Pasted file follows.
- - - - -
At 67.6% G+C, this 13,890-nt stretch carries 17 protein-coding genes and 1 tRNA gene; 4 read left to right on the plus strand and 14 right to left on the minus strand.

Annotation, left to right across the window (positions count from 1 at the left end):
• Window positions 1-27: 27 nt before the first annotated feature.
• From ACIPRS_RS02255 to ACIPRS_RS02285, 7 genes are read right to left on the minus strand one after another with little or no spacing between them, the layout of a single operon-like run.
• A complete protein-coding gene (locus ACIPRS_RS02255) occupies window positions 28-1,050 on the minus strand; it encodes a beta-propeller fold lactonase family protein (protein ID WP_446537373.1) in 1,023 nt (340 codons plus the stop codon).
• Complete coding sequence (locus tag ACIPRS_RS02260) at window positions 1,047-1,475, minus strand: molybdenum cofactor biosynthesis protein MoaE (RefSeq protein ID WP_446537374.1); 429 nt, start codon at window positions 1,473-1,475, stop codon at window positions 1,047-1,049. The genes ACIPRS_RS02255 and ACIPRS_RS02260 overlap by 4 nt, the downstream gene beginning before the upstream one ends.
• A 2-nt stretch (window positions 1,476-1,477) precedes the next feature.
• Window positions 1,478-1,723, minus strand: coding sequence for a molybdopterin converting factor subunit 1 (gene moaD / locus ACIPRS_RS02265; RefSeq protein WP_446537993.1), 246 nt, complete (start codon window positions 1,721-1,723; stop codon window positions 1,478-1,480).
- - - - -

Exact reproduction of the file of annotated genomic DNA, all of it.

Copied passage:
At 67.6% G+C, this 13,890-nt stretch carries 17 protein-coding genes and 1 tRNA gene; 4 read left to right on the plus strand and 14 right to left on the minus strand.

Annotation, left to right across the window (positions count from 1 at the left end):
• Window positions 1-27: 27 nt before the first annotated feature.
• From ACIPRS_RS02255 to ACIPRS_RS02285, 7 genes are read right to left on the minus strand one after another with little or no spacing between them, the layout of a single operon-like run.
• A complete protein-coding gene (locus ACIPRS_RS02255) occupies window positions 28-1,050 on the minus strand; it encodes a beta-propeller fold lactonase family protein (protein ID WP_446537373.1) in 1,023 nt (340 codons plus the stop codon).
• Complete coding sequence (locus tag ACIPRS_RS02260) at window positions 1,047-1,475, minus strand: molybdenum cofactor biosynthesis protein MoaE (RefSeq protein ID WP_446537374.1); 429 nt, start codon at window positions 1,473-1,475, stop codon at window positions 1,047-1,049. The genes ACIPRS_RS02255 and ACIPRS_RS02260 overlap by 4 nt, the downstream gene beginning before the upstream one ends.
• A 2-nt stretch (window positions 1,476-1,477) precedes the next feature.
• Window positions 1,478-1,723, minus strand: coding sequence for a molybdopterin converting factor subunit 1 (gene moaD / locus ACIPRS_RS02265; RefSeq protein WP_446537993.1), 246 nt, complete (start codon window positions 1,721-1,723; stop codon window positions 1,478-1,480).